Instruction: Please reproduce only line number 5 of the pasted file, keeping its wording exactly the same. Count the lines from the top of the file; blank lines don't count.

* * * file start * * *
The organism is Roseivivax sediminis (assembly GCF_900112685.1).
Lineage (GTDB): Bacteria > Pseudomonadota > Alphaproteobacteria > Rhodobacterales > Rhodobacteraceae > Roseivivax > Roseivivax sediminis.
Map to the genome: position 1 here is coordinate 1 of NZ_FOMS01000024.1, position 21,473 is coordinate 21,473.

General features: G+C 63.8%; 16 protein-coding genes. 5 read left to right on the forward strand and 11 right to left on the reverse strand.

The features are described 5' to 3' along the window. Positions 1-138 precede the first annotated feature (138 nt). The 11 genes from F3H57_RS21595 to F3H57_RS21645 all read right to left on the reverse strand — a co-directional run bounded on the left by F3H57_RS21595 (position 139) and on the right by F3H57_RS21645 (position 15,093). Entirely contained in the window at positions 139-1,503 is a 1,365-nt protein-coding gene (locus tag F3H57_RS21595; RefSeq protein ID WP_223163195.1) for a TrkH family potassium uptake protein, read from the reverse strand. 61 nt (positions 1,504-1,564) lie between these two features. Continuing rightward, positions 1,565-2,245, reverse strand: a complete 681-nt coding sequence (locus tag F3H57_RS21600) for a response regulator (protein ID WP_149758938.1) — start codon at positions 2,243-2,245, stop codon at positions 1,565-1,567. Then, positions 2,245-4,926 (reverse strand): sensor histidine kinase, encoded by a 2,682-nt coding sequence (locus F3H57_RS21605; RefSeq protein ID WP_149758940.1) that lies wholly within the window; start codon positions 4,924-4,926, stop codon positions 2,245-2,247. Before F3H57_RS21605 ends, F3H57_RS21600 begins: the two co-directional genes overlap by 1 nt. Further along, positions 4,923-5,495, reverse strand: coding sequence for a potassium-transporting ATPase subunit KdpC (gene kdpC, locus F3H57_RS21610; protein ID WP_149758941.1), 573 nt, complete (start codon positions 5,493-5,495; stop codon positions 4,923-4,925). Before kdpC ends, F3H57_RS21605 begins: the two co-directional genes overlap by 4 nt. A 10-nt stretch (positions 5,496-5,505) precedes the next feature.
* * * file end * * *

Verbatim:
The features are described 5' to 3' along the window. Positions 1-138 precede the first annotated feature (138 nt). The 11 genes from F3H57_RS21595 to F3H57_RS21645 all read right to left on the reverse strand — a co-directional run bounded on the left by F3H57_RS21595 (position 139) and on the right by F3H57_RS21645 (position 15,093). Entirely contained in the window at positions 139-1,503 is a 1,365-nt protein-coding gene (locus tag F3H57_RS21595; RefSeq protein ID WP_223163195.1) for a TrkH family potassium uptake protein, read from the reverse strand. 61 nt (positions 1,504-1,564) lie between these two features. Continuing rightward, positions 1,565-2,245, reverse strand: a complete 681-nt coding sequence (locus tag F3H57_RS21600) for a response regulator (protein ID WP_149758938.1) — start codon at positions 2,243-2,245, stop codon at positions 1,565-1,567. Then, positions 2,245-4,926 (reverse strand): sensor histidine kinase, encoded by a 2,682-nt coding sequence (locus F3H57_RS21605; RefSeq protein ID WP_149758940.1) that lies wholly within the window; start codon positions 4,924-4,926, stop codon positions 2,245-2,247. Before F3H57_RS21605 ends, F3H57_RS21600 begins: the two co-directional genes overlap by 1 nt. Further along, positions 4,923-5,495, reverse strand: coding sequence for a potassium-transporting ATPase subunit KdpC (gene kdpC, locus F3H57_RS21610; protein ID WP_149758941.1), 573 nt, complete (start codon positions 5,493-5,495; stop codon positions 4,923-4,925). Before kdpC ends, F3H57_RS21605 begins: the two co-directional genes overlap by 4 nt. A 10-nt stretch (positions 5,496-5,505) precedes the next feature.